Jan 28, 2019 15:31:05

Imperfections repaired with gold: Kintsugi

by @jasonleow | 482 words | 110πŸ”₯ | 110πŸ’Œ

Jason Leow

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Kintsugi is the Japanese art of repairing broken pottery with gold. It's also a beautiful, poetic analogy for how we can see our imperfections.


I'd recently been deeply fascinated with kintsugi, a Japanese art of repairing broken bowls. Kintsugi (ι‡‘ηΆ™γŽ), or kintsukuroi (金繕い), literally means golden (β€œkin”) and repair (β€œtsugi”). Also often called golden joinery. Broken crockery like bowls, cups and plates are joined back together again by a combination of lacquer and gold. The bowls can then be used as per normal again, but these days, kintsugi is done more as an art form, and the repaired bowls are more often used for special occasions like tea ceremonies, or appreciated as art pieces. But it gets really deep and interesting when we get to the background philosophy:


"As a philosophy, it treats breakage and repair as part of the history of an object, rather than something to disguise."  - Wikipedia


This is similar to what I mentioned in my previous post on how wabi-sabi embraces imperfections - in fact, you can say that kintsugi's philosophy comes under wabi-sabi.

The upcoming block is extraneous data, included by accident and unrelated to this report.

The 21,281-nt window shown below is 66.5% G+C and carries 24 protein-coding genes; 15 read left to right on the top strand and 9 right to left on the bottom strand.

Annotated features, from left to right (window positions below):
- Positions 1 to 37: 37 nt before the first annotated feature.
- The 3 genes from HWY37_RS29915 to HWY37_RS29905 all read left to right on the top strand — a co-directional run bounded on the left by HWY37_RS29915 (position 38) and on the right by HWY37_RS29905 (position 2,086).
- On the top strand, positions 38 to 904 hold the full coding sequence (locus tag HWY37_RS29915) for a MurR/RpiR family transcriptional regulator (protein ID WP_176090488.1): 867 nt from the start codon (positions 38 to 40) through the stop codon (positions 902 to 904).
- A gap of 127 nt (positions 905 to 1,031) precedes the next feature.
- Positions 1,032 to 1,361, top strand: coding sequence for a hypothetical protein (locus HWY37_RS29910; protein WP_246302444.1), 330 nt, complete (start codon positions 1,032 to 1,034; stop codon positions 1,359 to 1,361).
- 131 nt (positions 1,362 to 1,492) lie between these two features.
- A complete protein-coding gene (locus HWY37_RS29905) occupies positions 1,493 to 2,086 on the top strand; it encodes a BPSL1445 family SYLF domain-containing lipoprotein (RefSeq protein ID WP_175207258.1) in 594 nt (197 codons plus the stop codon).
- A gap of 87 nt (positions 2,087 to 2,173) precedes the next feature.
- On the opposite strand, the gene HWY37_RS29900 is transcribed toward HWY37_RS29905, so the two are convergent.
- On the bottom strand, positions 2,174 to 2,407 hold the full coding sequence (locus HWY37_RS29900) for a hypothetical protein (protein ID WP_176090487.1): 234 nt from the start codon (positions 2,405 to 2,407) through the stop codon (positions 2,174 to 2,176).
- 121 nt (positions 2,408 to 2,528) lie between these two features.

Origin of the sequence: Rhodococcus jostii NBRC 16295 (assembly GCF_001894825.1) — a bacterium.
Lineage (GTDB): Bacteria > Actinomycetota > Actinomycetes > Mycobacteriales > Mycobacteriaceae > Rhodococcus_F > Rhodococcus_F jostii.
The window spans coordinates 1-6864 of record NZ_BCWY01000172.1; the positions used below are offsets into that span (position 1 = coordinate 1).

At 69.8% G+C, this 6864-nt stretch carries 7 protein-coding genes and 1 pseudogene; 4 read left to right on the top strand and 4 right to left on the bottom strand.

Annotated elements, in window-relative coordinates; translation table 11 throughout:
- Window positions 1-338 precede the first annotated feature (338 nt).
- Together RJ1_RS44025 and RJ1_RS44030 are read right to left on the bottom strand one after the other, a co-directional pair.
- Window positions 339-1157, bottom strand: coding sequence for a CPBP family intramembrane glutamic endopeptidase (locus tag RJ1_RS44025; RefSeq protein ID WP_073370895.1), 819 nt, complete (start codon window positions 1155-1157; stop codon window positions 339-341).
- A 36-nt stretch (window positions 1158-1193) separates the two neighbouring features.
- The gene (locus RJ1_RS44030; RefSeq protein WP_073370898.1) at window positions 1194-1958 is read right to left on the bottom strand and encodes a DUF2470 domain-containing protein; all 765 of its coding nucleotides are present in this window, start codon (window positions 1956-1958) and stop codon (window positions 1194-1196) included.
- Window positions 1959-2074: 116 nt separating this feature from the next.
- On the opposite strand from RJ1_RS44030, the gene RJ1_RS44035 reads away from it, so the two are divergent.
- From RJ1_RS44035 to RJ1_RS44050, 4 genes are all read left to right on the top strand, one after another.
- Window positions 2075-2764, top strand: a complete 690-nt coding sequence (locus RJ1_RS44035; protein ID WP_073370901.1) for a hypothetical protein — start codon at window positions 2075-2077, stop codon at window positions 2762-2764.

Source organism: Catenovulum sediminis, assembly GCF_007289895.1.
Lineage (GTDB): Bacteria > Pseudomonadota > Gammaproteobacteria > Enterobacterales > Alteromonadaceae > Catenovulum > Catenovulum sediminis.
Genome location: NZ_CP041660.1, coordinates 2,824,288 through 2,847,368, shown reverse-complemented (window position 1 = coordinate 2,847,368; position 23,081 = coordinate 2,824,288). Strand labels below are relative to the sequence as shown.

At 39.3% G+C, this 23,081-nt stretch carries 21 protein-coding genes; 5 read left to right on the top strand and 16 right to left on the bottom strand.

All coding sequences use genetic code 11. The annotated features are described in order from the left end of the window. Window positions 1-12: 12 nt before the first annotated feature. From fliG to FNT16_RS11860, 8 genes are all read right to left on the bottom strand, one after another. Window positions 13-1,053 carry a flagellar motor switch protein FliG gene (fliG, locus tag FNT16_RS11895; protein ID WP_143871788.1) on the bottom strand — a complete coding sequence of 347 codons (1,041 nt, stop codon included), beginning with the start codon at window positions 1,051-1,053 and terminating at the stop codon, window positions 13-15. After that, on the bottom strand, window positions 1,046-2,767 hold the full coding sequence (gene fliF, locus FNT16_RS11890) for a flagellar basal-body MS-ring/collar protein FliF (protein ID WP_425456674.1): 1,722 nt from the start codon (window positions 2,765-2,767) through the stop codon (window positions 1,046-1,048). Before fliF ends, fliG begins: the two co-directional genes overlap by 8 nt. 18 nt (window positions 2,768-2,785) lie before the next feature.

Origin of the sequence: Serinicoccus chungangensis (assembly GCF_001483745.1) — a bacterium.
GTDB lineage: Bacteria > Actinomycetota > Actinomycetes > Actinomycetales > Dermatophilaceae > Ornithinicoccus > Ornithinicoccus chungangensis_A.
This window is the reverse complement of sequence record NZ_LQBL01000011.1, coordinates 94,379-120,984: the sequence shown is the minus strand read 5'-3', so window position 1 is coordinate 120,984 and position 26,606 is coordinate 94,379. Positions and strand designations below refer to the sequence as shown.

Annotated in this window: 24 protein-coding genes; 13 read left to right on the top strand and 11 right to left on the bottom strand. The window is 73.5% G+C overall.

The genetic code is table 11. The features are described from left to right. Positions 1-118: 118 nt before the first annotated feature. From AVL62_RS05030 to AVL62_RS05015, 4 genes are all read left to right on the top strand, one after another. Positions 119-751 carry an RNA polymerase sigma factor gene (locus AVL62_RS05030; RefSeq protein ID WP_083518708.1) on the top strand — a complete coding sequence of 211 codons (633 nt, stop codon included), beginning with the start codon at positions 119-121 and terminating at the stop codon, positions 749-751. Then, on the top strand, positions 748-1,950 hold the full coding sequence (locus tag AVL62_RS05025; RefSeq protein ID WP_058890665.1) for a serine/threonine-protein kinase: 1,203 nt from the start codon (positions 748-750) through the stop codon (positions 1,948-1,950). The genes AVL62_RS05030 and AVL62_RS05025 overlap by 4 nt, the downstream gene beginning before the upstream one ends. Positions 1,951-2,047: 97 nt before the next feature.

I love how, in kintsugi, the breakage becomes something defining about the object, rather than something to be repaired, smoothen out and hidden away. The cracks become a key part of the identity, in fact. I came across many writings about how practising kintsugi became part of a healing process for many patients with serious medical conditions, and it's easy to see why. It's almost like a healing by analogy. One repairs a broken bowl like how one heals one's broken body - with acceptance, care and celebration. We accept that bad things happened and try to learn from the event and make some positive out of it. We carefully put them back together again, just as we care for our bodies in healing. The cracks are made more salient with gold, not less, and the brokenness is celebrated. The cracks are where the light shines through.